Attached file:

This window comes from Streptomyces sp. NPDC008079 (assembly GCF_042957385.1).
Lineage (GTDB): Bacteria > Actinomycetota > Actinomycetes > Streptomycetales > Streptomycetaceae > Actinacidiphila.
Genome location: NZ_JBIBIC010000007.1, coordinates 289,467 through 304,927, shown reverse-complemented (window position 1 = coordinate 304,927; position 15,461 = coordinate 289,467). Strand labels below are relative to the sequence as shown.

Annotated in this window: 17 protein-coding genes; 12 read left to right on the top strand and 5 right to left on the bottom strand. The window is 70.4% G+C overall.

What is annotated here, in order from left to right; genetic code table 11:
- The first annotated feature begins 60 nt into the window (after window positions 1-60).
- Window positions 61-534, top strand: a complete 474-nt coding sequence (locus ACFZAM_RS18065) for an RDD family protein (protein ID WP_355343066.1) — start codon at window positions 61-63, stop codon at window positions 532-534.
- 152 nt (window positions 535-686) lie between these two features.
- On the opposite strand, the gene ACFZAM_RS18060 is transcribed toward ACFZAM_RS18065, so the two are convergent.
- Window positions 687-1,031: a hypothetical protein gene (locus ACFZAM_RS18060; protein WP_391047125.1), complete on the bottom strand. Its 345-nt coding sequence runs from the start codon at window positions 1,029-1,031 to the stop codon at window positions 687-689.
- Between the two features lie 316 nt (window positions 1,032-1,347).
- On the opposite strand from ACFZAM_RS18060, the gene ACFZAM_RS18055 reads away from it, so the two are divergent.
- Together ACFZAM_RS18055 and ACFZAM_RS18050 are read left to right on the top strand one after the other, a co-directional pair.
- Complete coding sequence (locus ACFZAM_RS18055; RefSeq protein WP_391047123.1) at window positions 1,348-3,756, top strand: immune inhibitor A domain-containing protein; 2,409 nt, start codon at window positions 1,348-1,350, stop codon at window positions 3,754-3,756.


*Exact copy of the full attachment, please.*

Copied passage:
This window comes from Streptomyces sp. NPDC008079 (assembly GCF_042957385.1).
Lineage (GTDB): Bacteria > Actinomycetota > Actinomycetes > Streptomycetales > Streptomycetaceae > Actinacidiphila.
Genome location: NZ_JBIBIC010000007.1, coordinates 289,467 through 304,927, shown reverse-complemented (window position 1 = coordinate 304,927; position 15,461 = coordinate 289,467). Strand labels below are relative to the sequence as shown.

Annotated in this window: 17 protein-coding genes; 12 read left to right on the top strand and 5 right to left on the bottom strand. The window is 70.4% G+C overall.

What is annotated here, in order from left to right; genetic code table 11:
- The first annotated feature begins 60 nt into the window (after window positions 1-60).
- Window positions 61-534, top strand: a complete 474-nt coding sequence (locus ACFZAM_RS18065) for an RDD family protein (protein ID WP_355343066.1) — start codon at window positions 61-63, stop codon at window positions 532-534.
- 152 nt (window positions 535-686) lie between these two features.
- On the opposite strand, the gene ACFZAM_RS18060 is transcribed toward ACFZAM_RS18065, so the two are convergent.
- Window positions 687-1,031: a hypothetical protein gene (locus ACFZAM_RS18060; protein WP_391047125.1), complete on the bottom strand. Its 345-nt coding sequence runs from the start codon at window positions 1,029-1,031 to the stop codon at window positions 687-689.
- Between the two features lie 316 nt (window positions 1,032-1,347).
- On the opposite strand from ACFZAM_RS18060, the gene ACFZAM_RS18055 reads away from it, so the two are divergent.
- Together ACFZAM_RS18055 and ACFZAM_RS18050 are read left to right on the top strand one after the other, a co-directional pair.
- Complete coding sequence (locus ACFZAM_RS18055; RefSeq protein WP_391047123.1) at window positions 1,348-3,756, top strand: immune inhibitor A domain-containing protein; 2,409 nt, start codon at window positions 1,348-1,350, stop codon at window positions 3,754-3,756.